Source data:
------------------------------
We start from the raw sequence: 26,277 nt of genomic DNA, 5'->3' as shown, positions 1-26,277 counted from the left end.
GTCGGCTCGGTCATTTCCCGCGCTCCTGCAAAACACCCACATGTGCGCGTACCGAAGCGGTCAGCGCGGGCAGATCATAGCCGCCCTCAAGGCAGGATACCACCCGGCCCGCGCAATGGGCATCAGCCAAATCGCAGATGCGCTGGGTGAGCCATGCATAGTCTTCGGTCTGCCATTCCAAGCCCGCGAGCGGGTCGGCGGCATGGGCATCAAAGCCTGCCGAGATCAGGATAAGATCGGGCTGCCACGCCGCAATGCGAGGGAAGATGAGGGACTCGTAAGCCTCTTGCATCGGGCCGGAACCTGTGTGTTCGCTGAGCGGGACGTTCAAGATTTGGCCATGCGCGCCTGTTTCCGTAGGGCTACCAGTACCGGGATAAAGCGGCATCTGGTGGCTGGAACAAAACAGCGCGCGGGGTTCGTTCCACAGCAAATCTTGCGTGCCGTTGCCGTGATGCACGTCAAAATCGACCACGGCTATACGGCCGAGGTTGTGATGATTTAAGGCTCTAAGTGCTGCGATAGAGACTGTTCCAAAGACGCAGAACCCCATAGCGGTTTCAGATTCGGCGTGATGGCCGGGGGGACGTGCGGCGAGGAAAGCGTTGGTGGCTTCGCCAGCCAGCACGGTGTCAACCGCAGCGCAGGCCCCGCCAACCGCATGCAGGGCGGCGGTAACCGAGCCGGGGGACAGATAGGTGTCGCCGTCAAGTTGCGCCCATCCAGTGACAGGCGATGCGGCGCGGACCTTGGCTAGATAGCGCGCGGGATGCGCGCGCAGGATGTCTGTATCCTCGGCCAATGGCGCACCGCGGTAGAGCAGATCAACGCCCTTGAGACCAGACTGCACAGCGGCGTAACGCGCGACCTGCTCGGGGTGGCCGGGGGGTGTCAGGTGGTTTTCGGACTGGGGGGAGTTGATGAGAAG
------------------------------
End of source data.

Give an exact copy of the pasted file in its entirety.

We start from the raw sequence: 26,277 nt of genomic DNA, 5'->3' as shown, positions 1-26,277 counted from the left end.
GTCGGCTCGGTCATTTCCCGCGCTCCTGCAAAACACCCACATGTGCGCGTACCGAAGCGGTCAGCGCGGGCAGATCATAGCCGCCCTCAAGGCAGGATACCACCCGGCCCGCGCAATGGGCATCAGCCAAATCGCAGATGCGCTGGGTGAGCCATGCATAGTCTTCGGTCTGCCATTCCAAGCCCGCGAGCGGGTCGGCGGCATGGGCATCAAAGCCTGCCGAGATCAGGATAAGATCGGGCTGCCACGCCGCAATGCGAGGGAAGATGAGGGACTCGTAAGCCTCTTGCATCGGGCCGGAACCTGTGTGTTCGCTGAGCGGGACGTTCAAGATTTGGCCATGCGCGCCTGTTTCCGTAGGGCTACCAGTACCGGGATAAAGCGGCATCTGGTGGCTGGAACAAAACAGCGCGCGGGGTTCGTTCCACAGCAAATCTTGCGTGCCGTTGCCGTGATGCACGTCAAAATCGACCACGGCTATACGGCCGAGGTTGTGATGATTTAAGGCTCTAAGTGCTGCGATAGAGACTGTTCCAAAGACGCAGAACCCCATAGCGGTTTCAGATTCGGCGTGATGGCCGGGGGGACGTGCGGCGAGGAAAGCGTTGGTGGCTTCGCCAGCCAGCACGGTGTCAACCGCAGCGCAGGCCCCGCCAACCGCATGCAGGGCGGCGGTAACCGAGCCGGGGGACAGATAGGTGTCGCCGTCAAGTTGCGCCCATCCAGTGACAGGCGATGCGGCGCGGACCTTGGCTAGATAGCGCGCGGGATGCGCGCGCAGGATGTCTGTATCCTCGGCCAATGGCGCACCGCGGTAGAGCAGATCAACGCCCTTGAGACCAGACTGCACAGCGGCGTAACGCGCGACCTGCTCGGGGTGGCCGGGGGGTGTCAGGTGGTTTTCGGACTGGGGGGAGTTGATGAGAAG